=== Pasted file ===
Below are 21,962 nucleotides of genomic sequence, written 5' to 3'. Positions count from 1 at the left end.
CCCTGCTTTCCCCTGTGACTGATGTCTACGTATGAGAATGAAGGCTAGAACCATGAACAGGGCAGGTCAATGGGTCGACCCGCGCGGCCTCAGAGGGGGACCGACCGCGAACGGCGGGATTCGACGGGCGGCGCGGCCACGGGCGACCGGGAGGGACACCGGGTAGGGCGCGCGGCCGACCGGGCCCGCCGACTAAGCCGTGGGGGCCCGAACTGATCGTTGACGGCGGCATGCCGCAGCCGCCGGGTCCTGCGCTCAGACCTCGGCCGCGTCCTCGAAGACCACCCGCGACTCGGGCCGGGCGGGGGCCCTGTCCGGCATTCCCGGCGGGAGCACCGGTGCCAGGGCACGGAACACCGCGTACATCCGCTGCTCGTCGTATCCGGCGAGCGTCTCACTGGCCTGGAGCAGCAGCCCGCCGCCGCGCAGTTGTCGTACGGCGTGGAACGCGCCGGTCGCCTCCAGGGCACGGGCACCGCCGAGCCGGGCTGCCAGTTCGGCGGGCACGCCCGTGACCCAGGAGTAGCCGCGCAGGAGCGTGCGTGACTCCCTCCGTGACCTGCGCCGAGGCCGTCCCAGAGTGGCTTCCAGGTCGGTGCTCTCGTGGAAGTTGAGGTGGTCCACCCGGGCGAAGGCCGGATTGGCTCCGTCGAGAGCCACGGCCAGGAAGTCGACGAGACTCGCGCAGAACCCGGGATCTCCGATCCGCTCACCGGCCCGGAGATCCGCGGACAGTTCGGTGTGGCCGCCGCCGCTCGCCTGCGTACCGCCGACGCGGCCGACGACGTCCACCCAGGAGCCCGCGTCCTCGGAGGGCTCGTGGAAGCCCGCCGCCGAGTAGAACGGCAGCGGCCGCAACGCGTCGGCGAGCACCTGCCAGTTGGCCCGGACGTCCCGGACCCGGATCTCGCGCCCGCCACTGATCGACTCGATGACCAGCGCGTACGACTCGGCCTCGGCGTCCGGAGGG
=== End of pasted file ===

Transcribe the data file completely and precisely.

Below are 21,962 nucleotides of genomic sequence, written 5' to 3'. Positions count from 1 at the left end.
CCCTGCTTTCCCCTGTGACTGATGTCTACGTATGAGAATGAAGGCTAGAACCATGAACAGGGCAGGTCAATGGGTCGACCCGCGCGGCCTCAGAGGGGGACCGACCGCGAACGGCGGGATTCGACGGGCGGCGCGGCCACGGGCGACCGGGAGGGACACCGGGTAGGGCGCGCGGCCGACCGGGCCCGCCGACTAAGCCGTGGGGGCCCGAACTGATCGTTGACGGCGGCATGCCGCAGCCGCCGGGTCCTGCGCTCAGACCTCGGCCGCGTCCTCGAAGACCACCCGCGACTCGGGCCGGGCGGGGGCCCTGTCCGGCATTCCCGGCGGGAGCACCGGTGCCAGGGCACGGAACACCGCGTACATCCGCTGCTCGTCGTATCCGGCGAGCGTCTCACTGGCCTGGAGCAGCAGCCCGCCGCCGCGCAGTTGTCGTACGGCGTGGAACGCGCCGGTCGCCTCCAGGGCACGGGCACCGCCGAGCCGGGCTGCCAGTTCGGCGGGCACGCCCGTGACCCAGGAGTAGCCGCGCAGGAGCGTGCGTGACTCCCTCCGTGACCTGCGCCGAGGCCGTCCCAGAGTGGCTTCCAGGTCGGTGCTCTCGTGGAAGTTGAGGTGGTCCACCCGGGCGAAGGCCGGATTGGCTCCGTCGAGAGCCACGGCCAGGAAGTCGACGAGACTCGCGCAGAACCCGGGATCTCCGATCCGCTCACCGGCCCGGAGATCCGCGGACAGTTCGGTGTGGCCGCCGCCGCTCGCCTGCGTACCGCCGACGCGGCCGACGACGTCCACCCAGGAGCCCGCGTCCTCGGAGGGCTCGTGGAAGCCCGCCGCCGAGTAGAACGGCAGCGGCCGCAACGCGTCGGCGAGCACCTGCCAGTTGGCCCGGACGTCCCGGACCCGGATCTCGCGCCCGCCACTGATCGACTCGATGACCAGCGCGTACGACTCGGCCTCGGCGTCCGGAGGG